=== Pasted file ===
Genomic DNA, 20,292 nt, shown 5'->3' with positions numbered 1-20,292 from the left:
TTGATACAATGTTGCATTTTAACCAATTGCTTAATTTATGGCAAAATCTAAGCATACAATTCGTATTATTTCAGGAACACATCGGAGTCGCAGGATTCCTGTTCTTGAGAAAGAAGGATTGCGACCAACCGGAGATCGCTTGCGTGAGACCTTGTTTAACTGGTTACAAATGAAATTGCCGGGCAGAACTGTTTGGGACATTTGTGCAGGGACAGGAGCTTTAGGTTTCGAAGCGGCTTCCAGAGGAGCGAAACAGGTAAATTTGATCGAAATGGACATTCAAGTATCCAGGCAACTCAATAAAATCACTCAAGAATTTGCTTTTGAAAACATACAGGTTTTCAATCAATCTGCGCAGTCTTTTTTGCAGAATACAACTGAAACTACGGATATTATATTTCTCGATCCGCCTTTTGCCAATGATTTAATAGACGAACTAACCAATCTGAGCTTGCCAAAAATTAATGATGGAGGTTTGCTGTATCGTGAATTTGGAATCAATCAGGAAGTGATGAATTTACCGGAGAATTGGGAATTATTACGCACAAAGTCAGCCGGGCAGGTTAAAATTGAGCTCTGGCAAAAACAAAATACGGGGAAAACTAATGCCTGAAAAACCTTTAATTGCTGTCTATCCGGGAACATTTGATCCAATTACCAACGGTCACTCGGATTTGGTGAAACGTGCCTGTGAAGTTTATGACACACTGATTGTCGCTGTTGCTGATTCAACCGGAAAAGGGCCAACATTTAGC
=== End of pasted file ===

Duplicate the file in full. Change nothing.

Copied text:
Genomic DNA, 20,292 nt, shown 5'->3' with positions numbered 1-20,292 from the left:
TTGATACAATGTTGCATTTTAACCAATTGCTTAATTTATGGCAAAATCTAAGCATACAATTCGTATTATTTCAGGAACACATCGGAGTCGCAGGATTCCTGTTCTTGAGAAAGAAGGATTGCGACCAACCGGAGATCGCTTGCGTGAGACCTTGTTTAACTGGTTACAAATGAAATTGCCGGGCAGAACTGTTTGGGACATTTGTGCAGGGACAGGAGCTTTAGGTTTCGAAGCGGCTTCCAGAGGAGCGAAACAGGTAAATTTGATCGAAATGGACATTCAAGTATCCAGGCAACTCAATAAAATCACTCAAGAATTTGCTTTTGAAAACATACAGGTTTTCAATCAATCTGCGCAGTCTTTTTTGCAGAATACAACTGAAACTACGGATATTATATTTCTCGATCCGCCTTTTGCCAATGATTTAATAGACGAACTAACCAATCTGAGCTTGCCAAAAATTAATGATGGAGGTTTGCTGTATCGTGAATTTGGAATCAATCAGGAAGTGATGAATTTACCGGAGAATTGGGAATTATTACGCACAAAGTCAGCCGGGCAGGTTAAAATTGAGCTCTGGCAAAAACAAAATACGGGGAAAACTAATGCCTGAAAAACCTTTAATTGCTGTCTATCCGGGAACATTTGATCCAATTACCAACGGTCACTCGGATTTGGTGAAACGTGCCTGTGAAGTTTATGACACACTGATTGTCGCTGTTGCTGATTCAACCGGAAAAGGGCCAACATTTAGC